Matt VK2DAG was travelling up to the Central Tablelands of NSW to try some microwave summit-to-summit contacts with Justin VK2CU on Mt Canobolas VK2/CT-001 from Mt Lambie VK2/CT-007 – or at least that was the plan. On the way he stopped at Mt Banks VK2/CT-032, decided it was too windy (and I expect too far to lug the gear). Continuing on he arrived at the Glowworm Tunnel Rd summit VK2/CT-012 just north of Lithgow. This summit has no obvious peak and is surrounded by tall trees – not a good takeoff for microwaves, but great for HF.
After Matt activated the summit on 40m SSB he was keen to send some SSTV. Moving off 7090 kHz to 7105 kHz for the mode change, Matt took a photo and transferred it to his laptop. He then sent this picture in Robot 36 format:
The whole image was received without QRM, however it contained quite a few white dots and Matt thought this might be due to overdriving the audio on the transceiver. The resolution was also a little low for such a busy picture so I suggested using Martin 2 instead. In the end, Matt sent the SSTV image again using Martin 1 (which takes even longer than Martin 2). Here is the result:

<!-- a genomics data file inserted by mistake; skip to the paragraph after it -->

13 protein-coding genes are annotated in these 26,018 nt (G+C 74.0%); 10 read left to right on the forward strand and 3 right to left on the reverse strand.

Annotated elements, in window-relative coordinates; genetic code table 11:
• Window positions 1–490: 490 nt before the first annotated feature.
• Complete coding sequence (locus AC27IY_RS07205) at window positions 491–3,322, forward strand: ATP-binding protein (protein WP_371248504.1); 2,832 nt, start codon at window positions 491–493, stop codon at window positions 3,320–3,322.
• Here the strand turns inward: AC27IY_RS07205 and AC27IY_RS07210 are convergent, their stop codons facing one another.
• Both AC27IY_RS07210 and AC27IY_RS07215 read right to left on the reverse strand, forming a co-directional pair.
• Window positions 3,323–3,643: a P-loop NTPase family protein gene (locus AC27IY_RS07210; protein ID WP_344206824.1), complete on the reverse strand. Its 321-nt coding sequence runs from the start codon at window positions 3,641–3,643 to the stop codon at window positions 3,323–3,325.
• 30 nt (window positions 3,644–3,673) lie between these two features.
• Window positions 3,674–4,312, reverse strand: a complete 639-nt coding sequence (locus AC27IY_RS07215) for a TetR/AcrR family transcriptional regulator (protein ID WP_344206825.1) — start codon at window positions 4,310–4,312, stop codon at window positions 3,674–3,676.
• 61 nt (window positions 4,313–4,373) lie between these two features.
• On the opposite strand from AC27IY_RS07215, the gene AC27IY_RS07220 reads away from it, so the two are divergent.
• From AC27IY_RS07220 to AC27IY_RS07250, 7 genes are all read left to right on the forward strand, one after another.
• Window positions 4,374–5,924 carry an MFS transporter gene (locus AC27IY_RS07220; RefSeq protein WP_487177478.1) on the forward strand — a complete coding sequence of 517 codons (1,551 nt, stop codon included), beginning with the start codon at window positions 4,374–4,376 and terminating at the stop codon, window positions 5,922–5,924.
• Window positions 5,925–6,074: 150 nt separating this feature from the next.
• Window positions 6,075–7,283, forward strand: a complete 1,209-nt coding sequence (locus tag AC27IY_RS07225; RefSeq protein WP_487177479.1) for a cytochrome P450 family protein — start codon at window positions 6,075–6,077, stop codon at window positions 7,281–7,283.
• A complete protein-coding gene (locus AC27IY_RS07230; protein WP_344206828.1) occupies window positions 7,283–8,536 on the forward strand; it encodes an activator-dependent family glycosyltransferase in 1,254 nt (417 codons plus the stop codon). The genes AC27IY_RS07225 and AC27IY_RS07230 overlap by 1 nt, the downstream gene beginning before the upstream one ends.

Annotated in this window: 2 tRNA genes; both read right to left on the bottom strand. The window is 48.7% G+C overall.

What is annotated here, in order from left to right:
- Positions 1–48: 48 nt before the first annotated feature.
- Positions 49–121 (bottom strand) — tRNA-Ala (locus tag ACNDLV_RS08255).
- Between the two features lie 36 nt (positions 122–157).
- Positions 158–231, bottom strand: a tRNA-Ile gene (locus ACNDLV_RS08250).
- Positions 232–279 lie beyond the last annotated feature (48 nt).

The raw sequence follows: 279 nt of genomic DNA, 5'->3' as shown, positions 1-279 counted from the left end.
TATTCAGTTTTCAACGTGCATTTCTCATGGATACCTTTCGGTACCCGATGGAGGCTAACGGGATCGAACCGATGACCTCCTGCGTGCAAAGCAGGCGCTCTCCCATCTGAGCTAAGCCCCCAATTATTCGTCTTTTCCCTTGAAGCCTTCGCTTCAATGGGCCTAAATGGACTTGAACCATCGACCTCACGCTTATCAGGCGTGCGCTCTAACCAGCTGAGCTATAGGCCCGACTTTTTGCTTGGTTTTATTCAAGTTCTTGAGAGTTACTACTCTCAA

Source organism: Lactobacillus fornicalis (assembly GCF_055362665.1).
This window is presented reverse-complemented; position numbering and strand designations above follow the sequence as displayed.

Nice picture, Matt! The image has much higher resolution than the first one. There are still white dots, but they are less obtrusive. The white line near the bottom is due to local QRM (I forgot to disable local HF transmitters). It looks like the summit is recovering nicely from last September’s bushfire. I can clearly see green grass now whereas it was all black when I activated.
With Matt having a computer available, he was also able to receive SSTV. I suggested it would be possible for me to send the picture back. Not having sent an SSTV picture before, there was a bit of hunting around for all the right buttons in MMSSTV to get the received picture transferred to the transmit frame. Then the problem I had was eliminating the template that seemed to automatically pop up over the top. A bit more playing and that was gone and then I was able to send it back in Robot 36 format. I haven’t seen the result, but Matt could identify the white dots that I was talking about.
Maybe this is the first time SSTV has been sent and received on a summit!
To qualify as an SSTV QSO it would require sending signal reports both ways in SSTV. We aren’t far away from this.
Thanks, Matt. Another summit via SSTV to add to the collection.
UPDATE 5/8/14: Here is the picture that Matt received on the summit from me:
Not ideal! Clearly one or both of us has work to do. I’ll be trying out sending locally to make sure things are working. This was sent in Robot 36 format which has lower resolution, but still there seems to be a synchronisation issue. The blue, magenta and yellow bands on the left of the picture seem like mysterious echoes of the sync pulse. It’s all up from here…
Thanks for the pingback, Matt.